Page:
And the worst-case, was their investment decreases dramatically in value, and they end up with a significant amount still owing on their mortgage in 10 years’ and it doesn’t look like they’ll be mortgage free or giving up their day job anytime soon.
Building room for error into financial plans are often ignored, and the majority of people I encounter don’t even consider them, because they don’t know what margin of safety they should apply and what range of outcomes are acceptable. The reason I use them and why I think they are so important is because they can render forecasting or having to rely on specific returns unnecessary.
And what I like to do in instances like this, is to assume future returns will be one-third lower than their historic values. And I apply this difference because I want my clients to be able to sleep at night, and not wonder if the decisions they’ve made were a mistake and will hurt their future plans. The future may be worse than two thirds of previous returns or indeed better, but there’s just no way of knowing or predicting with any degree of certainty what’s going to happen, which is why I think the best way to proceed in instances like this, is to aim low.
One high risk fund I looked at, had a gross annualised return before exit tax and annual charges of 10.6% If we applied the two thirds modelling to it over 10-years’, it would mean a net return after taxes and inflation and charges of 2.59%, which is less than the return they needed.
What all that means, is that if they use my logic and include my margin of error, and it turns out to be correct, they’ll be left with a deficit of €5,586 from what’s outstanding on their mortgage.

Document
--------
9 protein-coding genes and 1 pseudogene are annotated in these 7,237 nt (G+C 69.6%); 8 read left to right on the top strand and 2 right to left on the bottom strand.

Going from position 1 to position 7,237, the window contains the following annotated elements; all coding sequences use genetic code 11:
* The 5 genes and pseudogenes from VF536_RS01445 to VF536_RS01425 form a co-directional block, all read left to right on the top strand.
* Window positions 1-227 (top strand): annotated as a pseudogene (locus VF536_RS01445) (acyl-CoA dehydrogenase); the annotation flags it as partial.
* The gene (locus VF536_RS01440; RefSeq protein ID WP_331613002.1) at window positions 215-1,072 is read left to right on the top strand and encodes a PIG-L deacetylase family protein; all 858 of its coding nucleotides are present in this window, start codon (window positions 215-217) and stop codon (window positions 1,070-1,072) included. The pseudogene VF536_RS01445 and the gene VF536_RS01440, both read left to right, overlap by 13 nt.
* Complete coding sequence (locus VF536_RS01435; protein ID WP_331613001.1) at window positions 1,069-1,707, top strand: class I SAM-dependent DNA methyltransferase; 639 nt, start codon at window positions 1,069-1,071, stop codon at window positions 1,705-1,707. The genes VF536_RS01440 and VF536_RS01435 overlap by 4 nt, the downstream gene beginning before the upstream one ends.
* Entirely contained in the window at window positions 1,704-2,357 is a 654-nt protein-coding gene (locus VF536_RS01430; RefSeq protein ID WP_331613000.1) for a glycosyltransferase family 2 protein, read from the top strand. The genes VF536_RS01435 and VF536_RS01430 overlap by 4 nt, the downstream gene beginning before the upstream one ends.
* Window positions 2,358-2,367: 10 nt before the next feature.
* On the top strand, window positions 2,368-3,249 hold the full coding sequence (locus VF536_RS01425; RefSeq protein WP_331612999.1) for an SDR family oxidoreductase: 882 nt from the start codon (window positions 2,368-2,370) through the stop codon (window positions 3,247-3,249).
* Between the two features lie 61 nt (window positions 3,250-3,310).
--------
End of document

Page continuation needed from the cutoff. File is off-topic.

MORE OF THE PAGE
When you look at returns of 10.6% and you put them alongside a mortgage rate of 3%, automatically you think, investing is much better, but when you factor in taxes and charges and build in that safety net for the unknown, the returns are much smaller.
If, the historical returns on that equity-based account did in fact continue to earn 10.6% every year, after taxes, charges and inflation, they would be able to clear their mortgage in full and have a surplus left over of about €42,000.
With any financial decision you make, you’ve got to look at a range of potential outcomes and when you put them alongside each other, then decide which one is most acceptable to you, and that’s what I did with this couple which is why, for them, they decided to take the safer and more certain route and directed their savings towards their mortgage now, rather than investing it.
I like having a margin of error in place because it does more than just widen the target around what you think might happen, but it also protects you from things that you could never imagine happening.
And with any financial decision you are contemplating making, whether that’s retiring early, moving jobs, paying off debt, saving for a deposit on a house, you need to run the numbers, and then run them again, and have a margin of safety built into them that factors in the unknown.
And did you know that most critical systems on aeroplanes have back-up systems and even those back-ups can have back-ups. So, my advice is to build your financial plan like an aeronautical engineer builds a plane.
Liam Croke is MD of Harmonics Financial Ltd, based in Plassey. He can be contacted at firstname.lastname@example.org or harmonics.ie